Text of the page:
Bearded Beast of Duloc
Join Date: Jul 2009
Training Exp: 20+ years
Training Type: Powerbuilding
Fav Exercise: Deadlift
Fav Supp: Butter
Is Powerlifting Undergoing a Resurrection?
Starting Strength: Article
Powerlifting rose quickly and fell even quicker. There was a time in the 1970s when powerlifting had a TV contract with ABC and was in the regular rotation on ABC’s number one ranked Saturday afternoon sport show, ABC’s Wide World of Sports. For a glorious decade, before the implosion, scattering and fragmentation, powerlifting championships filled halls and venues to capacity. Powerlifting was on TV and promoters fought one another to put on championship events. Having a lone national federation and a lone international federation ensured control, ensured uniformity on the rules and ensured judging strictness at the regional and national level competitions. We had a lot of charismatic athletes back then, men such as Larry Pacifico, John Kuc, Kaz, and Doug Young. All were at their awesome respective peaks and all were featured in long, extended slots on TV.
Audiences liked powerlifting. Our apogee was a long WWS feature on world 242 pound champion Doug Young. At the 1978 world powerlifting championships Doug broke three ribs on a 722 squat. He pushed through and with great drama, finished the competition in excruciating pain – all documented in a 30 minute feature segment. With three broken ribs the Mighty Texan benched 544 and deadlifted 704. His Wide World of Sports segment was narrated by a young Bryan Gumball and indeed, powerlifting seemed destined to hold down a regular TV spot, much as Lumberjack competition, or arm wrestling, or strongman. Instead, powerlifting was kicked off TV after being branded as an unrepentant drug sport.
In 2012 Mike Lambert threw in the towel. As it turns out, he may have just missed what appears to be a potential powerlifting rebirth, a resurrection that is occurring on a grass-roots level. For some strange and apparently inexplicable reason, powerlifting of a certain type, the so-called “raw” powerlifting – powerlifting that disallows supportive lifting gear (other than a weightlifting belt) – is experiencing an unexpected explosion in participatory popularity. Events that two years ago might have attracted 25 lifters are now attracting 150+ lifters; regional and national level events are cutting off raw entries at 350 to 400 lifters. This explosion appears to be nationwide and worldwide. USAPL competitions in every region are packed to capacity. Why this completely unexpected explosion in powerlifting popularity? The surge in lifters has nothing to do with any genius promotional ideas arising from within the powerlifting establishment; they are left scratching their heads, as clueless and surprised by this recent turn of events as the rest of us.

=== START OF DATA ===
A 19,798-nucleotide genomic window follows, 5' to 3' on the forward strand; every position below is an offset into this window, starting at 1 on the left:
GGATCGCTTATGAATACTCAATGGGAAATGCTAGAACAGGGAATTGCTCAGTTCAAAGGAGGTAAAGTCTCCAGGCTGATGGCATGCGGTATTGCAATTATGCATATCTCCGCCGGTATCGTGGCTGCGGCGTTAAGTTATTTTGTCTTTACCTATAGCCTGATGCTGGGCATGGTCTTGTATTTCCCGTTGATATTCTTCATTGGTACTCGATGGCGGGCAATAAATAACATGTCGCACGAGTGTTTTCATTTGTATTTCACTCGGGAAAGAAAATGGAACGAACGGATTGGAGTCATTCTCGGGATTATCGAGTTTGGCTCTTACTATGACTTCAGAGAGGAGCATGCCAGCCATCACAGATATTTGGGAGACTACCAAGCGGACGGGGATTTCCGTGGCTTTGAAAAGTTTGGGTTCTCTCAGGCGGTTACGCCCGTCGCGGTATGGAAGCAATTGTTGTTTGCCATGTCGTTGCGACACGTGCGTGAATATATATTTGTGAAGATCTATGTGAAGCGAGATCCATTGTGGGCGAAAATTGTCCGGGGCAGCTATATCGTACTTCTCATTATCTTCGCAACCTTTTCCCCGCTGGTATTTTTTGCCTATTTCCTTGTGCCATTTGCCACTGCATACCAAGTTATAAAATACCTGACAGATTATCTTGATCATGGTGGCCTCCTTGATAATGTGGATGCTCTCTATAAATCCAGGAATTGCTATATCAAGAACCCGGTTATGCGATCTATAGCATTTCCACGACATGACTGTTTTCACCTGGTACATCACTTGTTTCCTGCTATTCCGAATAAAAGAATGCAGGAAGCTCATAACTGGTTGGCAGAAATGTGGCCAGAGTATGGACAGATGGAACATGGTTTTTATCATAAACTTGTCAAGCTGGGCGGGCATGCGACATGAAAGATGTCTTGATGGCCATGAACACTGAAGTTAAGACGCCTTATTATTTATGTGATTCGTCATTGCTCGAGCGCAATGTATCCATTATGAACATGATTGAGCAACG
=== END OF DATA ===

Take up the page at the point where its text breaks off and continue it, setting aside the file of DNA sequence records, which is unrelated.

There is a veritable stampede of new lifters looking to compete in the classical three-lift power format. And they want to do it raw, i.e. without knee wraps, without a squat suit or a bench shirt – and no need for the expensive Monolift device that eliminates the walkout phase required of a classically-performed squat. It is as if some mysterious fitness oracle whispered into the ears of tens of thousands of trainees, “Hey! You people should train for and then enter a powerlifting competition!” And the mind-numbed robots then did exactly what they were told by the oracle. One illustrative example: at a recent power competition in my neighborhood, Columbia, Maryland, an upscale community and hardly a strength hotbed, the local promoter cut entries off at 100. He filled up his quota within 30 days. He then turned away another 100 lifters that had waited too long to sign up.
This particular competition catered to both raw (no gear) and geared divisions. Of the 100 entrants, 83 were raw and 17 were geared. This disproportional imbalance appears consistent on a nationwide basis. On the national level, big raw meets are routinely drawing upwards of 400 lifters. Because of this new influx of interest in raw lifting, organizations are rethinking their approach towards the sport. The rumor mill has it that the IPF, the International Powerlifting Federation, is seriously considering dropping geared lifting all together and jumping on the raw bandwagon. If the popularity trend continues it will spell the rebirth, the revitalization of a fabulous sport: fabulous when practiced in its purest, most pristine and precise way. Strict judging and no gear means we will once again be able to compare lifts, one to another, federation to federation. With an infusion of participants, powerlifting could become viable again: in our era of cable TV there is no reason why a well-run national or world championship of raw lifters could not draw excellent ratings. Seeing gigantic musclemen handling gigantic poundage in pristine fashion is always exciting. It is a fantastic turn of events when national organizations conducting national championships are cutting off entrants at 400.
If the powers-that-be are smart, they will take the time and trouble to trace this newfound popularity back to its source. Is there a lone endorser so powerful and influential that tens of thousands heed their advice? Perhaps power’s popularity is traceable to a combination of unrelated events. It would be wise to find out and if possible, bottle it.
Let us not fumble this opportunity.
Destroy That Which Destroys You
"Let bravery be thy choice, but not bravado."